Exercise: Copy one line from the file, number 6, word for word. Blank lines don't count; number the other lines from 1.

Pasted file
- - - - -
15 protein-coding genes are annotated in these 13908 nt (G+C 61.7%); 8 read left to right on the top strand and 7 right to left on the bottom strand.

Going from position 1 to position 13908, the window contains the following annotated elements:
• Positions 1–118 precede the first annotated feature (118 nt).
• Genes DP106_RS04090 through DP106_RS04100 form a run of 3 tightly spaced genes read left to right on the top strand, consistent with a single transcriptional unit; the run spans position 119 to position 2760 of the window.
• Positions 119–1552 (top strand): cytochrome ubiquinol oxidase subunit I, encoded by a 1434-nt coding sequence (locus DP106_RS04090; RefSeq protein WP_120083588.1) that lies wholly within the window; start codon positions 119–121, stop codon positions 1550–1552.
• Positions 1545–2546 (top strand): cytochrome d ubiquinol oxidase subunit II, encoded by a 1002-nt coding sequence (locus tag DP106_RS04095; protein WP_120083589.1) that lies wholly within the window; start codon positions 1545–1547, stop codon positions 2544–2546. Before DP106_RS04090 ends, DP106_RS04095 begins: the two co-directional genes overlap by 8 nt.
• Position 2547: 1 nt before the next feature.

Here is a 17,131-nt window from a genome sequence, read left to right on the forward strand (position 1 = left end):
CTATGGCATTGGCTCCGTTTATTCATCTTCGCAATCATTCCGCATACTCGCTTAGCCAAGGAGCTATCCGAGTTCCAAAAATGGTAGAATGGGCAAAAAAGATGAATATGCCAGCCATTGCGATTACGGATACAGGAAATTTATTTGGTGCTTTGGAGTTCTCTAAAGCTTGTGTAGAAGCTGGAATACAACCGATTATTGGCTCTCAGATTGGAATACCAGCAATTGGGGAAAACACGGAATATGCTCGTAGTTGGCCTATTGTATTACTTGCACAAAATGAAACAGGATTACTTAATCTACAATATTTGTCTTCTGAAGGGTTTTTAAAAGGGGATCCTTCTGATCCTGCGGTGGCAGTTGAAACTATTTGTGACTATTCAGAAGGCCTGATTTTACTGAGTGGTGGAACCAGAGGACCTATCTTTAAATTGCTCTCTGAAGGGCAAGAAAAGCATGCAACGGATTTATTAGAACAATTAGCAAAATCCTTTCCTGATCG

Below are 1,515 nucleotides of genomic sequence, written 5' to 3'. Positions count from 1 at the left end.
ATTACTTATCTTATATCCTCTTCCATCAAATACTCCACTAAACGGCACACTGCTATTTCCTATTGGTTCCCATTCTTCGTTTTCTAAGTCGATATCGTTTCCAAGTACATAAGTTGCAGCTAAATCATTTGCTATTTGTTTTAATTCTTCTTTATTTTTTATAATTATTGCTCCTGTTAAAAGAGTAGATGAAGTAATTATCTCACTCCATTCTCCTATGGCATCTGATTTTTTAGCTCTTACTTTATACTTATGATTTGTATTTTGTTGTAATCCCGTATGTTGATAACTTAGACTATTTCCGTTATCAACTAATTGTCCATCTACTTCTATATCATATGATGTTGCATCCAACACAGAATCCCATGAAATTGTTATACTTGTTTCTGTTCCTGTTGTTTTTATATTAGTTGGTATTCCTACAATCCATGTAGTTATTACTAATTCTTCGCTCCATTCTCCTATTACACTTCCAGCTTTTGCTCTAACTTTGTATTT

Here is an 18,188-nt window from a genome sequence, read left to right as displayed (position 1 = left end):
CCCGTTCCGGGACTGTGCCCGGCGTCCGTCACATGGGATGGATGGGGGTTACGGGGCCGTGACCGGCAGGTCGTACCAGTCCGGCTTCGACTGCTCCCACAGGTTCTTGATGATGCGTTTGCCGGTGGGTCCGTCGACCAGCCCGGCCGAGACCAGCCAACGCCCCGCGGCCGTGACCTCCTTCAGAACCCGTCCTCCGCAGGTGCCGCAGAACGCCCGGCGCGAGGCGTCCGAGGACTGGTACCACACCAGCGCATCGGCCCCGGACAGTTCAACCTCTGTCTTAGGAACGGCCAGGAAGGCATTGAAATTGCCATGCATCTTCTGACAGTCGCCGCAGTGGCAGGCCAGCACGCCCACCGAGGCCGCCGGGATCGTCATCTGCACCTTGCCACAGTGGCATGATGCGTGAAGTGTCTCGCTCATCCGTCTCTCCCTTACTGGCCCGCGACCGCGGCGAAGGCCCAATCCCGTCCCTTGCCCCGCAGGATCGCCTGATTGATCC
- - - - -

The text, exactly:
• Positions 1545–2546 (top strand): cytochrome d ubiquinol oxidase subunit II, encoded by a 1002-nt coding sequence (locus tag DP106_RS04095; protein WP_120083589.1) that lies wholly within the window; start codon positions 1545–1547, stop codon positions 2544–2546. Before DP106_RS04090 ends, DP106_RS04095 begins: the two co-directional genes overlap by 8 nt.